“Wherefore, complainant prays that the aforesaid order of said Interstate Commerce Commission made in said cause No. 3208 on November 14, 1910, be set aside and annulled, and that the defendant railway companies, and each of them, be enjoined from collecting or attempting to collect any demurrage charges upon complainant's loaded tank cars after said cars have been delivered to complainant and placed upon tracks owned or controlled by it; and further, that said defendant railway companies and each of them be required to repay to complainant herein all sums found to have been wrongfully collected by them, or any of them, under the rule here complained of; and void and beyond the power of said Interstate Commerce Commission, in that it sustains the validity of Rule I of said demurrage; that said Rule I in so far as it provides that privately owned cars under lading on private tracks are in railroad service and subject to the demurrage charges imposed by said tariffs until the lading is removed, is unjust and unreasonable, in that it deprives complainant of the right to use its said private cars upon private tracks for its own purposes without paying the defendant railway companies demurrage charges therefor, after said private cars have been delivered to complainant and have actually ceased to be engaged in railroad service; that the charges exacted by the defendant railway companies of complainant under said provision of said rule permit said defendants to take complainant's property without compensation, and deprive it of its property without due process of law, in violation of the Constitution of the United States, and particularly of Article V in amendment thereof, and that said provision of said rule is in violation of the said Act to Regulate Commerce and particularly of 88 1 and 15 thereof as amended June 29, 1906; that said defendants are now exacting such demurrage charges under the provisions of said rule, and will continue to do so, unless the said order of said Interstate Commerce Commission is set aside and annulled by this court, and defendant railway companies are enjoined from enforcing the provisions of said rule.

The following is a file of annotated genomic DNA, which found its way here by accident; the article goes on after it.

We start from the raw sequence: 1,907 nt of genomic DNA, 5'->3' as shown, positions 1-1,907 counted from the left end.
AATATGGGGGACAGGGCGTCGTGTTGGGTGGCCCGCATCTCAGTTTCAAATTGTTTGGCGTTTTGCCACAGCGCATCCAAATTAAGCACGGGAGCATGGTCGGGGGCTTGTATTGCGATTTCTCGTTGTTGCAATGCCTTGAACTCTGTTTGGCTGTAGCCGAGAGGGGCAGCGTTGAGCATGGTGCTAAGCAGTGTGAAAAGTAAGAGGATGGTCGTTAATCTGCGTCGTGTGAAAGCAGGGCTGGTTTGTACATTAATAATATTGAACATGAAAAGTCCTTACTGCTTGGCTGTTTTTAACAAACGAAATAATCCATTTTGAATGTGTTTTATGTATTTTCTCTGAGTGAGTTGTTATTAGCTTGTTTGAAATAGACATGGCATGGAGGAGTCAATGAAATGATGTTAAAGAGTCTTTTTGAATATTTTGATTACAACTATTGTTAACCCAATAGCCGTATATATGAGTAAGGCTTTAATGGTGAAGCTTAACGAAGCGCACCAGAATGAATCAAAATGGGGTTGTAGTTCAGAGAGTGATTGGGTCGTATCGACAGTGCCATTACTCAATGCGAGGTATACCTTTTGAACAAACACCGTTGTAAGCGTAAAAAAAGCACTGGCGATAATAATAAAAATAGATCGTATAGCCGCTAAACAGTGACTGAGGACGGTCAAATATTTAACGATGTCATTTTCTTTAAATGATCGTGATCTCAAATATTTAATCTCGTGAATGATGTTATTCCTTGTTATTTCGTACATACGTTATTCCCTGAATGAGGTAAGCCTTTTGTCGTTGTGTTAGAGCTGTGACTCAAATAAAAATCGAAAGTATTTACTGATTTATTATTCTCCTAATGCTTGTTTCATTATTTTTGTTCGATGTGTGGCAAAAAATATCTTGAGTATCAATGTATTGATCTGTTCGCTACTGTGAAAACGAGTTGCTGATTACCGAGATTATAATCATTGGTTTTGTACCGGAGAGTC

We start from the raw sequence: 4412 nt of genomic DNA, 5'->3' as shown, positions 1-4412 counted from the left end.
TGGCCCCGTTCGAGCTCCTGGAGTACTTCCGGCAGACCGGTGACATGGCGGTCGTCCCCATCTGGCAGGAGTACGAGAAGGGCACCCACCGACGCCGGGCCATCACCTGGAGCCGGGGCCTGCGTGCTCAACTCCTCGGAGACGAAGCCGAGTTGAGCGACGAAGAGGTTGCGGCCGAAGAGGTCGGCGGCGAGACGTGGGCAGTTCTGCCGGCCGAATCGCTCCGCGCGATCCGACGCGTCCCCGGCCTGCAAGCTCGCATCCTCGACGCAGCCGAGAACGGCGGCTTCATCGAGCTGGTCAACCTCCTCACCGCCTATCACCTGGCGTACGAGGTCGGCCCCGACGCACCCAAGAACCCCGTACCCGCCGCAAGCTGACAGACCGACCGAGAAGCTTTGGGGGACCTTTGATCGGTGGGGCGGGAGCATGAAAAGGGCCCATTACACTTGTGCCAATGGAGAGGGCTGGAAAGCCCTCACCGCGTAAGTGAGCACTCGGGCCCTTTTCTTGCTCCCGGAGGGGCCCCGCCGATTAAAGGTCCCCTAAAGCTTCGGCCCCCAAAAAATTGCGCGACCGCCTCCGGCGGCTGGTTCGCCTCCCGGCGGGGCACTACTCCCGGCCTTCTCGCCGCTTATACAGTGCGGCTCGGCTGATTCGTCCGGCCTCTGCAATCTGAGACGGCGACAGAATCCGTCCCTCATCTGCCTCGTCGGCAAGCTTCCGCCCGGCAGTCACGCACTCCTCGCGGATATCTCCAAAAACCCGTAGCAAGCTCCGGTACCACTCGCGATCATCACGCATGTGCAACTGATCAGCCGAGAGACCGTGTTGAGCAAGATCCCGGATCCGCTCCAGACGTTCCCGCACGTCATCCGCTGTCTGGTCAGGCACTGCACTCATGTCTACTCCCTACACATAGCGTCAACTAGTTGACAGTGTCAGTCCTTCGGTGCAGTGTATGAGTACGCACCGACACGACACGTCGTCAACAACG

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that complainant be granted such other and further relief as it may be entitled to in the premises." The railroads answered the bill. The United States

. and the Interstate Commerce Commission appearing for the purpose, challenged the jurisdiction of the court to entertain the cause, and moved to dismiss, upon this general ground: "Because the order of the Interstate Commerce Commission complained of directed no affirmative relief and the negative order of the Commission dismissing the complaint affords no ground for an action in this court;" and upon the following more detailed specifications filed on behalf of the United States: